Comet ISOM is having an electrical impact or discharge (see video below) as is whips around mars. The big question really becomes what will be the outcome when it moves closer to other celestial bodies especially the sun.
The promising Comet ISON, now less than two months away from a close encounter with the sun, is making a close approach to another member of the solar system : the planet Mars.
In the night sky, Comet ISON is currently located about 2 degrees above and to the left of Mars. Both Mars and ISON are in the constellation of Leo, not far to the west (right) of the famous backward-question mark configuration of stars popularly known as the Sickle.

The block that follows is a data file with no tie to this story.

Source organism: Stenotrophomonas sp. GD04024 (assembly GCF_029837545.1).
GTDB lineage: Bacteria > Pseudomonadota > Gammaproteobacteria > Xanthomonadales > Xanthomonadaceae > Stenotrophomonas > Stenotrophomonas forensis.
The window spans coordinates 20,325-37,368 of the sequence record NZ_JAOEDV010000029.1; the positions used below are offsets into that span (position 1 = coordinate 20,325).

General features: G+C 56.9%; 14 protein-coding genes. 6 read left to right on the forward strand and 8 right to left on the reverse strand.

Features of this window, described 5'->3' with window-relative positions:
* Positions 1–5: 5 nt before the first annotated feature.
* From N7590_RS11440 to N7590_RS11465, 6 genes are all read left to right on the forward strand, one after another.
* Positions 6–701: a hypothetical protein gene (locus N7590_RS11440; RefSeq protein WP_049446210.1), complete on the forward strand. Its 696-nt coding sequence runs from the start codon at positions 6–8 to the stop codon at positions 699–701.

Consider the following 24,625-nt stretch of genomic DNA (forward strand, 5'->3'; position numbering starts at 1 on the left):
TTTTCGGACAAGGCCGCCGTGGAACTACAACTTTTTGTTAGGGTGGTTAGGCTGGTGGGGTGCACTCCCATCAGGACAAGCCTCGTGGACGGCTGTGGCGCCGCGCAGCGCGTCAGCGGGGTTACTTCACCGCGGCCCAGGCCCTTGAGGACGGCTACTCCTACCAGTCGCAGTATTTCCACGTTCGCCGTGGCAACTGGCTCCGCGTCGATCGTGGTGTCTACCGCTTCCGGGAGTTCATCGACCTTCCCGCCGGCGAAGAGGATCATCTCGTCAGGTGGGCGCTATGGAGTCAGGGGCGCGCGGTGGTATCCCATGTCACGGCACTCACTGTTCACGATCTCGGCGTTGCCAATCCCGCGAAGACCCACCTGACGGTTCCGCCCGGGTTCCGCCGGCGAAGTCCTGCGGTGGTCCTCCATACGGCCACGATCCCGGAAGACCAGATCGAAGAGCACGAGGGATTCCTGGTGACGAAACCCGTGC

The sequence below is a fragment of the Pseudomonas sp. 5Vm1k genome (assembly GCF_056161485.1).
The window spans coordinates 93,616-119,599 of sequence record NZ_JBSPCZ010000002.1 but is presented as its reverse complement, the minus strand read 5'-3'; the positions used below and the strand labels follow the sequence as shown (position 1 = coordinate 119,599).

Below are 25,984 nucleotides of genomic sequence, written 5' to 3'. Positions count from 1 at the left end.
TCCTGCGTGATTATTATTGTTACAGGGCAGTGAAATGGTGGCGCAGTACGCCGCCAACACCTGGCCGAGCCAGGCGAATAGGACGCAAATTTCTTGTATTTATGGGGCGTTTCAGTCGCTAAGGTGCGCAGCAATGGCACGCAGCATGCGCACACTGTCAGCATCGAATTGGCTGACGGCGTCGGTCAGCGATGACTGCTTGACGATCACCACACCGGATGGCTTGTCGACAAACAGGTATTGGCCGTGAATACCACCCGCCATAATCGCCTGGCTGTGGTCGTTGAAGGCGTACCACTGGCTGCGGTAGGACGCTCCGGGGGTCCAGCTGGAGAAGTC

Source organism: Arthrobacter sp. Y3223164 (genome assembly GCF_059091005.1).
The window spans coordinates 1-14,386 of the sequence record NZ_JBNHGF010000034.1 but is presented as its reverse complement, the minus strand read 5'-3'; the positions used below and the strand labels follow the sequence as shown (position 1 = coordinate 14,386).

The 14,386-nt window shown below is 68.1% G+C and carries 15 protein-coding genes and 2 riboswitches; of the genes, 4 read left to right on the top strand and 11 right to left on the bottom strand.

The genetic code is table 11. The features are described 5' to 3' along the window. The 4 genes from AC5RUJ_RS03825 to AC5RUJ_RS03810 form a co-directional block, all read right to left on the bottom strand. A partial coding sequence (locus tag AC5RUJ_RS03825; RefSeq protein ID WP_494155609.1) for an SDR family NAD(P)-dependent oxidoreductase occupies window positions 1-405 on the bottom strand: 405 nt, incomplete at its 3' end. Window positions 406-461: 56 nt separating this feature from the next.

Astronomers measure the brightness of night sky objects on a magnitude scale, with lower numbers denoting brighter objects. Mars is currently not particularly bright, shining at magnitude +1.6, falling into the ranks of a second magnitude star. Comet ISON, meanwhile, shines at about magnitude +12, making it roughly 600 times fainter than the dimmest star that can be seen the unaided eye. [Photos of Comet ISON: A Potentially Great Comet]